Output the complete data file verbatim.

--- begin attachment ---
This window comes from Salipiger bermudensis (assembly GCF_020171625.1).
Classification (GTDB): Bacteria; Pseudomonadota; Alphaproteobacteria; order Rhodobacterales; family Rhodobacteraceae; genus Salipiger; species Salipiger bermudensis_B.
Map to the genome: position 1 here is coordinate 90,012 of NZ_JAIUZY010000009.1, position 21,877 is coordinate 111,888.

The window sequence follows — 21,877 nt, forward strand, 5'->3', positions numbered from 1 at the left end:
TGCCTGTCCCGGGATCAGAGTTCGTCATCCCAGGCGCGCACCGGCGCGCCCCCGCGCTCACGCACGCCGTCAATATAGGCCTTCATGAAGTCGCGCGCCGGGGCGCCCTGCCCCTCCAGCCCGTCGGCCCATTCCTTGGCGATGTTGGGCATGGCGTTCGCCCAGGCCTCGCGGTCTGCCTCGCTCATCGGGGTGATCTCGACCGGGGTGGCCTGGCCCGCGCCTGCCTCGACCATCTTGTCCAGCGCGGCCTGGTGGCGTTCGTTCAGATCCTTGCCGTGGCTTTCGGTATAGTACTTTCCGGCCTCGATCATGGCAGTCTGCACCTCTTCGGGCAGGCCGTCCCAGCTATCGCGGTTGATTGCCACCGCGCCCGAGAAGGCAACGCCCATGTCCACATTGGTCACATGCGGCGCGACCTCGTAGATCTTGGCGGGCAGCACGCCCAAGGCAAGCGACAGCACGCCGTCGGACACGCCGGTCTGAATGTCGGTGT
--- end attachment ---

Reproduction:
This window comes from Salipiger bermudensis (assembly GCF_020171625.1).
Classification (GTDB): Bacteria; Pseudomonadota; Alphaproteobacteria; order Rhodobacterales; family Rhodobacteraceae; genus Salipiger; species Salipiger bermudensis_B.
Map to the genome: position 1 here is coordinate 90,012 of NZ_JAIUZY010000009.1, position 21,877 is coordinate 111,888.

The window sequence follows — 21,877 nt, forward strand, 5'->3', positions numbered from 1 at the left end:
TGCCTGTCCCGGGATCAGAGTTCGTCATCCCAGGCGCGCACCGGCGCGCCCCCGCGCTCACGCACGCCGTCAATATAGGCCTTCATGAAGTCGCGCGCCGGGGCGCCCTGCCCCTCCAGCCCGTCGGCCCATTCCTTGGCGATGTTGGGCATGGCGTTCGCCCAGGCCTCGCGGTCTGCCTCGCTCATCGGGGTGATCTCGACCGGGGTGGCCTGGCCCGCGCCTGCCTCGACCATCTTGTCCAGCGCGGCCTGGTGGCGTTCGTTCAGATCCTTGCCGTGGCTTTCGGTATAGTACTTTCCGGCCTCGATCATGGCAGTCTGCACCTCTTCGGGCAGGCCGTCCCAGCTATCGCGGTTGATTGCCACCGCGCCCGAGAAGGCAACGCCCATGTCCACATTGGTCACATGCGGCGCGACCTCGTAGATCTTGGCGGGCAGCACGCCCAAGGCAAGCGACAGCACGCCGTCGGACACGCCGGTCTGAATGTCGGTGT